Before long, my conscience began to bother me. I had asked for the book, after all, and receiving an ARC is a privilege that carries with it duties, two of which are to read the darn thing and write a review. So, seeing as the novel was relatively short (274 pages in the ARC version) and the review need be only 25 words long, I picked it up one night when I couldn't seem to get comfortable in bed, figuring it would at worst put me to sleep.
Oh! I couldn't put it down! From the first page, it hooked me. Listen to the first paragraph of the first letter:
"Susan Scott is a wonder. We sold over forty copies of the book, which was very pleasant, but much more thrilling from my standpoint was the food. Susan managed to procure ration coupons for icing sugar and real eggs for the meringue. If all her literary luncheons are going to achieve these heights, I won't mind touring about the country. Do you suppose that a lavish bonus could spur her on to butter? Let's try it - you may deduct the money from my royalties."
(P. 1, ARC version.)
Three hours later (!), I made myself stop reading and turn out the light, but I picked it up again the next evening as soon as I got home from work and finished it before I went to sleep that night.
The novel is set in post-WWII London and on Guernsey, an island in the English Channel. Surprisingly (to me, anyway), Guernsey, which is part of Great Britain, was occupied by the Nazis during much of WWII, and there was apparently nothing the Allies could do about it. Beneath the deceptively easy-breezy writing style of the letter-writers, the main one of whom is the delightfully witty, spirited yet vulnerable author Juliet Ashton, the effects of the war (lack of such "luxuries" as eggs, sugar and butter, the bombings of London) and of the occupation and its effects on the residents and the island come to hideous life. What also comes to life is the way the hardships brought out the best (and sometimes the worst) in the islanders, and, most charming to me, the way books became a way to endure and even to transcend their fears and pain.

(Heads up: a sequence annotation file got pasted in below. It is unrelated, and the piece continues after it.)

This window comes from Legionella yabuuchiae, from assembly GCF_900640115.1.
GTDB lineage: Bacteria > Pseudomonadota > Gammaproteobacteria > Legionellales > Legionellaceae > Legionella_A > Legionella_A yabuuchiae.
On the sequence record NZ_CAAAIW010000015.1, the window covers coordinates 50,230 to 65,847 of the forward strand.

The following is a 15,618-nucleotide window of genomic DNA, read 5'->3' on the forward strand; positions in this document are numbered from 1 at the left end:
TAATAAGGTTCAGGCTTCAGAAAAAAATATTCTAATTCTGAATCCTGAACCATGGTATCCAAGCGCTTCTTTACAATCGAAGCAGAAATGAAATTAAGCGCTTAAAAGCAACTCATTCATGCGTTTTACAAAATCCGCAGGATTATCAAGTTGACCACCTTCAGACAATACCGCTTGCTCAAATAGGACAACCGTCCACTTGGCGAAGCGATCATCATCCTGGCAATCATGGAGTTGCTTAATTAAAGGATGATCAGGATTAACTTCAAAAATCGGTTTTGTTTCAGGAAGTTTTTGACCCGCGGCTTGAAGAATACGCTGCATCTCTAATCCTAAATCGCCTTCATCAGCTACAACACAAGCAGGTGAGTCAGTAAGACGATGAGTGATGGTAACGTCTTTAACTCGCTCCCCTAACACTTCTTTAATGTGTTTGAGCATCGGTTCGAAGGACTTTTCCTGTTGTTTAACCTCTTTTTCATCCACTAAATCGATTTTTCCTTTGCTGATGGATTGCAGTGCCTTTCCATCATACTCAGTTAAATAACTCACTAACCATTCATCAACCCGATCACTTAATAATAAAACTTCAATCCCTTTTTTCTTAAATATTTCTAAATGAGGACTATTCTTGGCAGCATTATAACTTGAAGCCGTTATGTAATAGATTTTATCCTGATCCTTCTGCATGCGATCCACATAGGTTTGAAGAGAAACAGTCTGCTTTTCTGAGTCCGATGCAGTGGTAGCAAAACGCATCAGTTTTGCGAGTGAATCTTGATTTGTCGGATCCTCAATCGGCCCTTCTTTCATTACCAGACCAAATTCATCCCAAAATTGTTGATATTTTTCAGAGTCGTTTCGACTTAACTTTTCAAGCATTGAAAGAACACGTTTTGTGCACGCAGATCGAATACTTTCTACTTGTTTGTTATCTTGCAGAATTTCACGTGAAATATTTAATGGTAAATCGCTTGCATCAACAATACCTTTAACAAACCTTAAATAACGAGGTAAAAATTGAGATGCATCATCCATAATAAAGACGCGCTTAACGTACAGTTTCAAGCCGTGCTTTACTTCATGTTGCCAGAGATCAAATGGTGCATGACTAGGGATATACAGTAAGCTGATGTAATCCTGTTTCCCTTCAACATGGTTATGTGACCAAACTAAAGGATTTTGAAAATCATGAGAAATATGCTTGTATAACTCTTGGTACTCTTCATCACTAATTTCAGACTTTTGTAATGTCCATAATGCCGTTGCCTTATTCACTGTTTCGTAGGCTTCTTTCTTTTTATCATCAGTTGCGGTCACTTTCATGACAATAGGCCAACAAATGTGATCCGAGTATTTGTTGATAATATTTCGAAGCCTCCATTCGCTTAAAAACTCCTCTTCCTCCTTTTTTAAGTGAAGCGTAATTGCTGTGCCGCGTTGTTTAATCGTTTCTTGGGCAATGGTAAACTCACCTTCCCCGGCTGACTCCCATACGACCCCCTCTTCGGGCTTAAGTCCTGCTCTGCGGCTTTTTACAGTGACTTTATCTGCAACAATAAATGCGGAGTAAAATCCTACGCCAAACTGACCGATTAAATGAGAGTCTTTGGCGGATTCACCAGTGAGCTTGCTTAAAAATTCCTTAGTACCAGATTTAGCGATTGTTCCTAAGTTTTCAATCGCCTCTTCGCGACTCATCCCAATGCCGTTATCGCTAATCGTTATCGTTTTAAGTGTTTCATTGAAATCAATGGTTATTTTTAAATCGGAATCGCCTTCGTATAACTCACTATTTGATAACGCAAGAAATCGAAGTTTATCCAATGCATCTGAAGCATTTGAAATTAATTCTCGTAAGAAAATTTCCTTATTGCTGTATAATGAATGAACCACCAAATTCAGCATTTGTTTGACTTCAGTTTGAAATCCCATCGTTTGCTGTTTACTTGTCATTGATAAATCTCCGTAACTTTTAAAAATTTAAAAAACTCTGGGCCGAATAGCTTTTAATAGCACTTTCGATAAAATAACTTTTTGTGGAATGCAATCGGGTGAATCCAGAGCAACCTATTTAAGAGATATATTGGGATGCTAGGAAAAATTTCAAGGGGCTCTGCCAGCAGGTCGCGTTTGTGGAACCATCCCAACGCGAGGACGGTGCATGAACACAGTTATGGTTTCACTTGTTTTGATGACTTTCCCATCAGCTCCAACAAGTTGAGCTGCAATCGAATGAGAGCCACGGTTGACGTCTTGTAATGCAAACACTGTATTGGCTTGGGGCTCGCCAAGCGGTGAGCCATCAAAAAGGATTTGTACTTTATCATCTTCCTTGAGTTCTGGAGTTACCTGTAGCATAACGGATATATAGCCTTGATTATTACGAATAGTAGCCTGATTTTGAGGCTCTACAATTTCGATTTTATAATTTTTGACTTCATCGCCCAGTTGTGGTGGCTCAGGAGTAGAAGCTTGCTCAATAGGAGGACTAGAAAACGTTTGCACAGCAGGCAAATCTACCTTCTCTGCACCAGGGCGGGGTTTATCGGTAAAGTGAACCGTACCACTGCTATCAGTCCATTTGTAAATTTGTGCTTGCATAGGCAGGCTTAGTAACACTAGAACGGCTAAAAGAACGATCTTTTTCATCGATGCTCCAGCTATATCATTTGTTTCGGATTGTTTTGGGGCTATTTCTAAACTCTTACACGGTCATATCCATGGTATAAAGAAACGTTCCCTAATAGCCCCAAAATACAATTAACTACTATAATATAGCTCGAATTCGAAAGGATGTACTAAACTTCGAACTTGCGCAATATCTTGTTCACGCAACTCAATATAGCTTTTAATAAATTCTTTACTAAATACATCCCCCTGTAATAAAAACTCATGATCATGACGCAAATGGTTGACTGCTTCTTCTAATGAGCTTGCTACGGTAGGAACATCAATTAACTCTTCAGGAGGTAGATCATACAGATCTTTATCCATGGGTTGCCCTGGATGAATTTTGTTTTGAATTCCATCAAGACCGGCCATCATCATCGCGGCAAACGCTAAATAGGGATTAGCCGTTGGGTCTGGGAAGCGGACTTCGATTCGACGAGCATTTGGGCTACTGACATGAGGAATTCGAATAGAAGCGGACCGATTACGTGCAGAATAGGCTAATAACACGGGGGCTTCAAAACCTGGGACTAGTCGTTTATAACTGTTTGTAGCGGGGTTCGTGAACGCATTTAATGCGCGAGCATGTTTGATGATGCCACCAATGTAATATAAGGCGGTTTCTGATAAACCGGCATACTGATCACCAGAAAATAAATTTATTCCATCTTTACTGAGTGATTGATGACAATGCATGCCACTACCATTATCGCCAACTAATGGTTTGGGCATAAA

There were moments where I cried, moments when I laughed, but mostly I was charmed ~ by the people who live on Guernsey, Juliet and her friends from London, and even the deplorable Adelaide Addison and Juliet's suitor, all of whom I feel as if I know and wish I could spend more time with ~ and read the novel as if under an enchantment. Days later, I still find myself smiling at a remembered bit of the novel, or heartsore to think of the pain and suffering so many innocent people went through under the Nazis. It's that kind of novel ~ and that, in my book, is the very best!